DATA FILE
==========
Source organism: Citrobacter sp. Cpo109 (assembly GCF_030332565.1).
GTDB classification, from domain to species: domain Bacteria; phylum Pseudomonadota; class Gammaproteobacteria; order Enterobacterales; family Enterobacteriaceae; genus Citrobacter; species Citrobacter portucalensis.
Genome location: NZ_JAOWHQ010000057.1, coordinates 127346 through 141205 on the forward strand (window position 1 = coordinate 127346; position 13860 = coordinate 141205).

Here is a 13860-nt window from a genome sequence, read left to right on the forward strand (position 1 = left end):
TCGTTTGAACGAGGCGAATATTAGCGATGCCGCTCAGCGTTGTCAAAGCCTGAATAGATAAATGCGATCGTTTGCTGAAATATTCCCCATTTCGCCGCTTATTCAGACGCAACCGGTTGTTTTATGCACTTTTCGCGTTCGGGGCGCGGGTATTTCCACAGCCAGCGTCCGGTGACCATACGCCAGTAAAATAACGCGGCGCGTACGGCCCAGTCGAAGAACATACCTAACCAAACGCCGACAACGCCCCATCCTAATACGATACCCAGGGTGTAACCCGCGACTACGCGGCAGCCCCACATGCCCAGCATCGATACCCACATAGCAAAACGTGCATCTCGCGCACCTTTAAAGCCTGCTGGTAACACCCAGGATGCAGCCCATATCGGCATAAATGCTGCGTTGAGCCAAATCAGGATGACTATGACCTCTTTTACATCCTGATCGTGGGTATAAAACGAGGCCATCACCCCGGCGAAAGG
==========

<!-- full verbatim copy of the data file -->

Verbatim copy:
Source organism: Citrobacter sp. Cpo109 (assembly GCF_030332565.1).
GTDB classification, from domain to species: domain Bacteria; phylum Pseudomonadota; class Gammaproteobacteria; order Enterobacterales; family Enterobacteriaceae; genus Citrobacter; species Citrobacter portucalensis.
Genome location: NZ_JAOWHQ010000057.1, coordinates 127346 through 141205 on the forward strand (window position 1 = coordinate 127346; position 13860 = coordinate 141205).

Here is a 13860-nt window from a genome sequence, read left to right on the forward strand (position 1 = left end):
TCGTTTGAACGAGGCGAATATTAGCGATGCCGCTCAGCGTTGTCAAAGCCTGAATAGATAAATGCGATCGTTTGCTGAAATATTCCCCATTTCGCCGCTTATTCAGACGCAACCGGTTGTTTTATGCACTTTTCGCGTTCGGGGCGCGGGTATTTCCACAGCCAGCGTCCGGTGACCATACGCCAGTAAAATAACGCGGCGCGTACGGCCCAGTCGAAGAACATACCTAACCAAACGCCGACAACGCCCCATCCTAATACGATACCCAGGGTGTAACCCGCGACTACGCGGCAGCCCCACATGCCCAGCATCGATACCCACATAGCAAAACGTGCATCTCGCGCACCTTTAAAGCCTGCTGGTAACACCCAGGATGCAGCCCATATCGGCATAAATGCTGCGTTGAGCCAAATCAGGATGACTATGACCTCTTTTACATCCTGATCGTGGGTATAAAACGAGGCCATCACCCCGGCGAAAGG